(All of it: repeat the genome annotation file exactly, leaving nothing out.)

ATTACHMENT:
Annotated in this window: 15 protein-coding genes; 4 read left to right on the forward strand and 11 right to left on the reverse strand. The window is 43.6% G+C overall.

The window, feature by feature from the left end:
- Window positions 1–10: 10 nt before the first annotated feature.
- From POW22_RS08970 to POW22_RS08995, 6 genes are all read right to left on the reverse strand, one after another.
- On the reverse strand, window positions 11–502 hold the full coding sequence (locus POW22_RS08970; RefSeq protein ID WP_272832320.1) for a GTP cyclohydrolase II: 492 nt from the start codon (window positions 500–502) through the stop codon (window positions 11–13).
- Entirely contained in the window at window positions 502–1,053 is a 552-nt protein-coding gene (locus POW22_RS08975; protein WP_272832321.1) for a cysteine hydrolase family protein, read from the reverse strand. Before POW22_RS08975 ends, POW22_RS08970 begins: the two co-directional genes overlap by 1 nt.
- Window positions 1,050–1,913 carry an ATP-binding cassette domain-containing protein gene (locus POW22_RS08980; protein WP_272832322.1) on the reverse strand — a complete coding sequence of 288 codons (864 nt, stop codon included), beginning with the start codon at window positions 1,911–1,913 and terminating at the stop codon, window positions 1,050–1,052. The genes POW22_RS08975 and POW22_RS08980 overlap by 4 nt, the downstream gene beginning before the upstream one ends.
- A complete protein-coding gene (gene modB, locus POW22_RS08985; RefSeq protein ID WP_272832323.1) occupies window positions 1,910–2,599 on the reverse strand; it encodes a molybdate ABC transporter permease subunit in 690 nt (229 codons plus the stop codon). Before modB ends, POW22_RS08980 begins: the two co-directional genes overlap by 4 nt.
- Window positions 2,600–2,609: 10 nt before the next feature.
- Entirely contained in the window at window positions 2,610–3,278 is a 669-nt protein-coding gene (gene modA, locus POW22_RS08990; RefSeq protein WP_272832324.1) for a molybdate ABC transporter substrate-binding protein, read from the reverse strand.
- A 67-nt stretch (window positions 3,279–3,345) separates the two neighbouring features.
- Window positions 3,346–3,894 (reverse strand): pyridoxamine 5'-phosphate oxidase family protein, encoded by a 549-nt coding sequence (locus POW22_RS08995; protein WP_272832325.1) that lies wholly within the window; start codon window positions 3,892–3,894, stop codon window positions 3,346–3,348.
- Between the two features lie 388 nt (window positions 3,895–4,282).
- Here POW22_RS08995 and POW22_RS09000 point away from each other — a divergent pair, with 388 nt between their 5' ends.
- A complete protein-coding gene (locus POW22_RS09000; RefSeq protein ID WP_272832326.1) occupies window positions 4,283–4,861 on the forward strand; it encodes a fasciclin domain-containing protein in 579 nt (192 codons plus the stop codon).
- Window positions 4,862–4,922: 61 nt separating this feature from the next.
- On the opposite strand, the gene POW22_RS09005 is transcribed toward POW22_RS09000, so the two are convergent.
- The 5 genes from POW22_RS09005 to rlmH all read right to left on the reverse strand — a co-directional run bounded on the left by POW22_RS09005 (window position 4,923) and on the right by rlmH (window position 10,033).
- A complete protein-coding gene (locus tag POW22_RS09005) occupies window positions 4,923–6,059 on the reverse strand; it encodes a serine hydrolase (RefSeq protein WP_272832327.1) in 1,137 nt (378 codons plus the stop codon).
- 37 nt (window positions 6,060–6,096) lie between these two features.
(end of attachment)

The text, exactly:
Annotated in this window: 15 protein-coding genes; 4 read left to right on the forward strand and 11 right to left on the reverse strand. The window is 43.6% G+C overall.

The window, feature by feature from the left end:
- Window positions 1–10: 10 nt before the first annotated feature.
- From POW22_RS08970 to POW22_RS08995, 6 genes are all read right to left on the reverse strand, one after another.
- On the reverse strand, window positions 11–502 hold the full coding sequence (locus POW22_RS08970; RefSeq protein ID WP_272832320.1) for a GTP cyclohydrolase II: 492 nt from the start codon (window positions 500–502) through the stop codon (window positions 11–13).
- Entirely contained in the window at window positions 502–1,053 is a 552-nt protein-coding gene (locus POW22_RS08975; protein WP_272832321.1) for a cysteine hydrolase family protein, read from the reverse strand. Before POW22_RS08975 ends, POW22_RS08970 begins: the two co-directional genes overlap by 1 nt.
- Window positions 1,050–1,913 carry an ATP-binding cassette domain-containing protein gene (locus POW22_RS08980; protein WP_272832322.1) on the reverse strand — a complete coding sequence of 288 codons (864 nt, stop codon included), beginning with the start codon at window positions 1,911–1,913 and terminating at the stop codon, window positions 1,050–1,052. The genes POW22_RS08975 and POW22_RS08980 overlap by 4 nt, the downstream gene beginning before the upstream one ends.
- A complete protein-coding gene (gene modB, locus POW22_RS08985; RefSeq protein ID WP_272832323.1) occupies window positions 1,910–2,599 on the reverse strand; it encodes a molybdate ABC transporter permease subunit in 690 nt (229 codons plus the stop codon). Before modB ends, POW22_RS08980 begins: the two co-directional genes overlap by 4 nt.
- Window positions 2,600–2,609: 10 nt before the next feature.
- Entirely contained in the window at window positions 2,610–3,278 is a 669-nt protein-coding gene (gene modA, locus POW22_RS08990; RefSeq protein WP_272832324.1) for a molybdate ABC transporter substrate-binding protein, read from the reverse strand.
- A 67-nt stretch (window positions 3,279–3,345) separates the two neighbouring features.
- Window positions 3,346–3,894 (reverse strand): pyridoxamine 5'-phosphate oxidase family protein, encoded by a 549-nt coding sequence (locus POW22_RS08995; protein WP_272832325.1) that lies wholly within the window; start codon window positions 3,892–3,894, stop codon window positions 3,346–3,348.
- Between the two features lie 388 nt (window positions 3,895–4,282).
- Here POW22_RS08995 and POW22_RS09000 point away from each other — a divergent pair, with 388 nt between their 5' ends.
- A complete protein-coding gene (locus POW22_RS09000; RefSeq protein ID WP_272832326.1) occupies window positions 4,283–4,861 on the forward strand; it encodes a fasciclin domain-containing protein in 579 nt (192 codons plus the stop codon).
- Window positions 4,862–4,922: 61 nt separating this feature from the next.
- On the opposite strand, the gene POW22_RS09005 is transcribed toward POW22_RS09000, so the two are convergent.
- The 5 genes from POW22_RS09005 to rlmH all read right to left on the reverse strand — a co-directional run bounded on the left by POW22_RS09005 (window position 4,923) and on the right by rlmH (window position 10,033).
- A complete protein-coding gene (locus tag POW22_RS09005) occupies window positions 4,923–6,059 on the reverse strand; it encodes a serine hydrolase (RefSeq protein WP_272832327.1) in 1,137 nt (378 codons plus the stop codon).
- 37 nt (window positions 6,060–6,096) lie between these two features.